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Apple may seek video, music royalties

updated 12:25 pm EST, Thu November 30, 2006

Apple may seek royalties

A recent out-of-court settlement between Apple and the owner of the patent that covers the downloading of music and video could allow the Cupertino-based company to collect royalties on every music and video download. Michael Starkweather -- the attorney who wrote the patent -- suspects that the document has just overcome its first major legal victory. "I believe that, with this patent in hand, Apple will eventually be after every phone company, film maker, computer maker and video producer to pay royalties on every download of not just music but also movies and videos," said Starkweather, who wrote the patent in 1996 for a Vermont inventor who he says originally didn't show interest in patenting the idea or understand its value. The concept consisted of a desktop computer holding multiple songs with an interface allowing a hotel guest to select three songs and play them on an electric grand piano.




by MacNN Staff

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  1. sixcolors

    Joined: Dec 1969

    0

    Worthless

    This was probably a case of apple not wanting to spend more in legal fees than it was worth. I do not see apple trying to enforce such a patent.

  1. lemuel777

    Joined: Dec 1969

    0

    Ha Ha Hee Hee

    Apple won't do such a thing, what a lame article.

  1. zac4mac

    Joined: Dec 1969

    0

    hahahohohoheheheh

    Now when Universal says they want a dollar for each iPod sale, Steve says "OK, but we want 2 dollars for each movie download.'

  1. dwoodruff

    Joined: Dec 1969

    0

    a perfect example

    a perfect example of why our patent system needs to be revised. The original patent had nothing to do with this. All this will do is cause lawsuits from here till 2025....

  1. GORDYmac

    Joined: Dec 1969

    0

    Univeral & M$...

    I belive the phrase you're looking for is "check mate".

  1. technocoy

    Joined: Dec 1969

    0

    awesome...

    let's see how the movie and music industry likes it when the tables are turned.

  1. Inkling

    Joined: Dec 1969

    0

    Didn't work with POD

    Someone tried this with a patent on a bookstore kiosk that it was hoped would print books on demand. They never got the hardware working properly and the bookstore idea isn't economically feasible. But some people who bought the patent tried to go after LightningSource and Amazon for a completely different business model using far more sophisticated machines (by IBM et al) that actually work.

    The trial court judge was clueless and they won there. But on appeal to the special patent court they lost. They've now appealed to the Supreme Court, but aren't likely to win a hearing there.

    Apple would be Grade A jerks if they try to extend a patent that mentions hotels and electric 'baby grand' pianos to the Internet distribution of music played on computers and mpg players. And in the end, they're likely to loose.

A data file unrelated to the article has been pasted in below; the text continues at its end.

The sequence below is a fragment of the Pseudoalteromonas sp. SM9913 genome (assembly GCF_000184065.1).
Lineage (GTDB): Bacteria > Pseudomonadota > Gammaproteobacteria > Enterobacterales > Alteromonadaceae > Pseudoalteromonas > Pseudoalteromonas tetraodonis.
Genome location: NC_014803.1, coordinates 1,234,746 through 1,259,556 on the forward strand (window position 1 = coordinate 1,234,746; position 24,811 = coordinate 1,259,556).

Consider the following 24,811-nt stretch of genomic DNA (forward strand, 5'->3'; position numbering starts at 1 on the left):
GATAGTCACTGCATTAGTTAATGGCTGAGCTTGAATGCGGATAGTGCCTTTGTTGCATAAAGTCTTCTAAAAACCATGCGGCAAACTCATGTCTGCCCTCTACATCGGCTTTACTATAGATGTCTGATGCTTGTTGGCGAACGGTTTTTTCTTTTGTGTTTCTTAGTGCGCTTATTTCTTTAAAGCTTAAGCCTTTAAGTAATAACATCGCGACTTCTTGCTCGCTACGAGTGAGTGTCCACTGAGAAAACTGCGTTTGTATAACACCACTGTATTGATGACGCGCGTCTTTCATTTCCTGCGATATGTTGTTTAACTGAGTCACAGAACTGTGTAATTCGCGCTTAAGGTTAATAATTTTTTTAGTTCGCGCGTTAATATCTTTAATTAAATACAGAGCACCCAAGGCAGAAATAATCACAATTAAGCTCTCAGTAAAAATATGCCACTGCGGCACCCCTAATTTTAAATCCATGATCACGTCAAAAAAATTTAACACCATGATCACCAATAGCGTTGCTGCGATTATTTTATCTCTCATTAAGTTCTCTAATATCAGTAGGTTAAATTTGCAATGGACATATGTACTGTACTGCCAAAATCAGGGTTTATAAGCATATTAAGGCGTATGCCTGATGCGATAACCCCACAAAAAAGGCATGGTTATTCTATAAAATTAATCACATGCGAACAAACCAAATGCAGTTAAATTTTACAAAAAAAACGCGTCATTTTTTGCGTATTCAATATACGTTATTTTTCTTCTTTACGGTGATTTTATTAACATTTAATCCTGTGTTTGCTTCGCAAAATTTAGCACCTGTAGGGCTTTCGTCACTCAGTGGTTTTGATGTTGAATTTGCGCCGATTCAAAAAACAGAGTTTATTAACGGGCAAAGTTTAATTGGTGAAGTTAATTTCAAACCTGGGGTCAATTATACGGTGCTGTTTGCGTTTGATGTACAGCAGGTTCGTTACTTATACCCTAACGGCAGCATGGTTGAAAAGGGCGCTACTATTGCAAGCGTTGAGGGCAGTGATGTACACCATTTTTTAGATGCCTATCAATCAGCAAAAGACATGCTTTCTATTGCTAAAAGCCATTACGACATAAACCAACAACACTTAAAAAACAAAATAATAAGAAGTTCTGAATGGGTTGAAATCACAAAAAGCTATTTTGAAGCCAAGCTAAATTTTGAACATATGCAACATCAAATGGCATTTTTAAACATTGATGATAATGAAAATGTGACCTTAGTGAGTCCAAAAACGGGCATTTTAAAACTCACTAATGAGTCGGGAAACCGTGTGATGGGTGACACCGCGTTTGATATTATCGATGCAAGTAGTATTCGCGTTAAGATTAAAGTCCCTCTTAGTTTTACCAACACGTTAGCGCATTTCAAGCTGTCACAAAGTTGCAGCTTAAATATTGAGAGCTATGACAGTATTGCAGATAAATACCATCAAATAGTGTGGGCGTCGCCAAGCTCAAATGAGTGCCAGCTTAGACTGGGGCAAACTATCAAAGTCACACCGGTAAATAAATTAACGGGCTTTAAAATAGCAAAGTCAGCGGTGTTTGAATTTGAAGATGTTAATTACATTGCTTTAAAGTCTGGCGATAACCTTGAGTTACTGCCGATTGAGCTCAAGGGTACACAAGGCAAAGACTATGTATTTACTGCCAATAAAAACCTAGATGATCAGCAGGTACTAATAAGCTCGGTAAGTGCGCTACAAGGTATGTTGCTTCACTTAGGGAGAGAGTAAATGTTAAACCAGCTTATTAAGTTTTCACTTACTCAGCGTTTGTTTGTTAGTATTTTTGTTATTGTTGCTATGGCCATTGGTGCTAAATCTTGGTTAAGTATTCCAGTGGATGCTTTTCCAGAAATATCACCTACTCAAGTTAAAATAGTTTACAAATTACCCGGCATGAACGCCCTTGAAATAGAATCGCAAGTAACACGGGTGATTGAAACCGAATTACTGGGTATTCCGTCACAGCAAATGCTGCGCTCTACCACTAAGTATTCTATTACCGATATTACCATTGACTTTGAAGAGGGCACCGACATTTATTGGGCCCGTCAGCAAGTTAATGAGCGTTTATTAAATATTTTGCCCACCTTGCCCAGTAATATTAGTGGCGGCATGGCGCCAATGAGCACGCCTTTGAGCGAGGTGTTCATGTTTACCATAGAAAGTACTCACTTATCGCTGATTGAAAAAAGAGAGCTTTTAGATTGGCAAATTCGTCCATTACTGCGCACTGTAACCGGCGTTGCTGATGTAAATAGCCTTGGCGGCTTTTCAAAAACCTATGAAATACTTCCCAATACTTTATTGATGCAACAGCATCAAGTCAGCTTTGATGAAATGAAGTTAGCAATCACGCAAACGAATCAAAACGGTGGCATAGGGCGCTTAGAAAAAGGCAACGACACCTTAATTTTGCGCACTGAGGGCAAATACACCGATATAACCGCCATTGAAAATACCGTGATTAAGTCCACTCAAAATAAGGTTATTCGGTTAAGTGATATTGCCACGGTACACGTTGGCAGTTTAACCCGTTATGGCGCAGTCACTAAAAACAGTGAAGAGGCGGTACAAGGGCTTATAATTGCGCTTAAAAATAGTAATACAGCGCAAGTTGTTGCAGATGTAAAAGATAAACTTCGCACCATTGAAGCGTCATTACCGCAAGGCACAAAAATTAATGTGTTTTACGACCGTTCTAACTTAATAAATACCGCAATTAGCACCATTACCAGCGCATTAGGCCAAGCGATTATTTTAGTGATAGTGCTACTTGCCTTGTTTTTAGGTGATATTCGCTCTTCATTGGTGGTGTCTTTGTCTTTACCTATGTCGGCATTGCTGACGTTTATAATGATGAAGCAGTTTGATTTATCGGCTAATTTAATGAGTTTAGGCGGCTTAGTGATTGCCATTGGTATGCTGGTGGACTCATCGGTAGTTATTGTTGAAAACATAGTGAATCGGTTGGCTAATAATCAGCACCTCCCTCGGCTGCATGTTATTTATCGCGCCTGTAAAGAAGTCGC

--Mike Perry, author of Untangling Tolkien

  1. halfeatenfish

    Joined: Dec 1969

    0

    universal

    memo

    to: universal

    re: take THAT!!!!

    bastids

  1. testudo

    Joined: Dec 1969

    0

    idiots

    First, you all are listening to the ramblings of some lawyer? You must be kidding... But read the quote:

    I believe that, with this patent in hand, Apple will eventually be after every phone company, film maker, computer maker and video producer to pay royalties on every download of not just music but also movies and videos," said Starkweather, who wrote the patent in 1996 for a Vermont inventor

    How could Apple go after every film maker and video producer? If you're not actually providing the service, how can you be required to pay the royalty? And if really worked, couldn't they just do the same for basically ANYTHING that is downloaded over the internet?

    But beyond that, how does it apply? You're not selecting files to play on an electronic piano. You're purchasing an item (first issue), which then may reside on something, but itsn't necesarily going to be played.

  1. cayo heuso

    Joined: Dec 1969

    0

    It's in the details!

    Before you mention Idiots, grand pianos, and Jerks, you should really read the entire Patent. This is extremely powerful, and DOES seem to cover any type of "media" download via the internet (which, like player pianos, is specifically noted in the patent!). Indeed, media such as music, music videos and movies are very specifically mentioned, but more importantly (in my opinion), the methodology of selecting, downloading and playing such "media" is very specifically covered, whether on the subject computer or on a computer controlled "device".

    And "ramblings of some lawyer"; I think not! This is the lawyer that just won a patent suit (okay, by settlement, but he surely won) for his client which I'm sure turned the client into a gazillionaire overnight.... If I were a major studio or music label, and had any intentions of distributing my product electronically via the web, I would be very concerned about Apple now holding this patent. My summary: it is indeed now Apples Billion (that's with a 'B') Dollar Patent.

    And as an afterthought, just think of Microsoft paying the studios a dollar for every Zune they sell, but paying Apple for every "media" item that they sell--- oh such sweet justice!

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